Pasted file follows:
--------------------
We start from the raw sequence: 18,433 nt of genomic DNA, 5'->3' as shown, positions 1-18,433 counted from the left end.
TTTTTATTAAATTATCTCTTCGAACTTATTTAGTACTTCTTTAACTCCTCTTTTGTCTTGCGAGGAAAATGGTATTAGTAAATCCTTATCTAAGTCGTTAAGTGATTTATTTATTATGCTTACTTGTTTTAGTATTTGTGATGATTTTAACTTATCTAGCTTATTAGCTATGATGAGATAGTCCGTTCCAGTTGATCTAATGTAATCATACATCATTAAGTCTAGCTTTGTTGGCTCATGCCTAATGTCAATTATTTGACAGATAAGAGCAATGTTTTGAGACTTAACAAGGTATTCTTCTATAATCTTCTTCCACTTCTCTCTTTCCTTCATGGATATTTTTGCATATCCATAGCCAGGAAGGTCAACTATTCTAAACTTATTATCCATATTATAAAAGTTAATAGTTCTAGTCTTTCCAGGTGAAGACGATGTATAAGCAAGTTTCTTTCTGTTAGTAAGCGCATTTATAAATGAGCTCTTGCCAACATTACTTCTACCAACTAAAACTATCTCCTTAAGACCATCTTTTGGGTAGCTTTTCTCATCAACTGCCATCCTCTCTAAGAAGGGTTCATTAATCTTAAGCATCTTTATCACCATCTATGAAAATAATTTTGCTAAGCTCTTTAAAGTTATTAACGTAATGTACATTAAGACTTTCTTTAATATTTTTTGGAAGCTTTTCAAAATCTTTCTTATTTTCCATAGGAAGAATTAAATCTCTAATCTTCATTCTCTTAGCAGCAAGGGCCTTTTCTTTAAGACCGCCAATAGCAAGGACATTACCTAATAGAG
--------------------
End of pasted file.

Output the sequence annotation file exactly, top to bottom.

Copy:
We start from the raw sequence: 18,433 nt of genomic DNA, 5'->3' as shown, positions 1-18,433 counted from the left end.
TTTTTATTAAATTATCTCTTCGAACTTATTTAGTACTTCTTTAACTCCTCTTTTGTCTTGCGAGGAAAATGGTATTAGTAAATCCTTATCTAAGTCGTTAAGTGATTTATTTATTATGCTTACTTGTTTTAGTATTTGTGATGATTTTAACTTATCTAGCTTATTAGCTATGATGAGATAGTCCGTTCCAGTTGATCTAATGTAATCATACATCATTAAGTCTAGCTTTGTTGGCTCATGCCTAATGTCAATTATTTGACAGATAAGAGCAATGTTTTGAGACTTAACAAGGTATTCTTCTATAATCTTCTTCCACTTCTCTCTTTCCTTCATGGATATTTTTGCATATCCATAGCCAGGAAGGTCAACTATTCTAAACTTATTATCCATATTATAAAAGTTAATAGTTCTAGTCTTTCCAGGTGAAGACGATGTATAAGCAAGTTTCTTTCTGTTAGTAAGCGCATTTATAAATGAGCTCTTGCCAACATTACTTCTACCAACTAAAACTATCTCCTTAAGACCATCTTTTGGGTAGCTTTTCTCATCAACTGCCATCCTCTCTAAGAAGGGTTCATTAATCTTAAGCATCTTTATCACCATCTATGAAAATAATTTTGCTAAGCTCTTTAAAGTTATTAACGTAATGTACATTAAGACTTTCTTTAATATTTTTTGGAAGCTTTTCAAAATCTTTCTTATTTTCCATAGGAAGAATTAAATCTCTAATCTTCATTCTCTTAGCAGCAAGGGCCTTTTCTTTAAGACCGCCAATAGCAAGGACATTACCTAATAGAG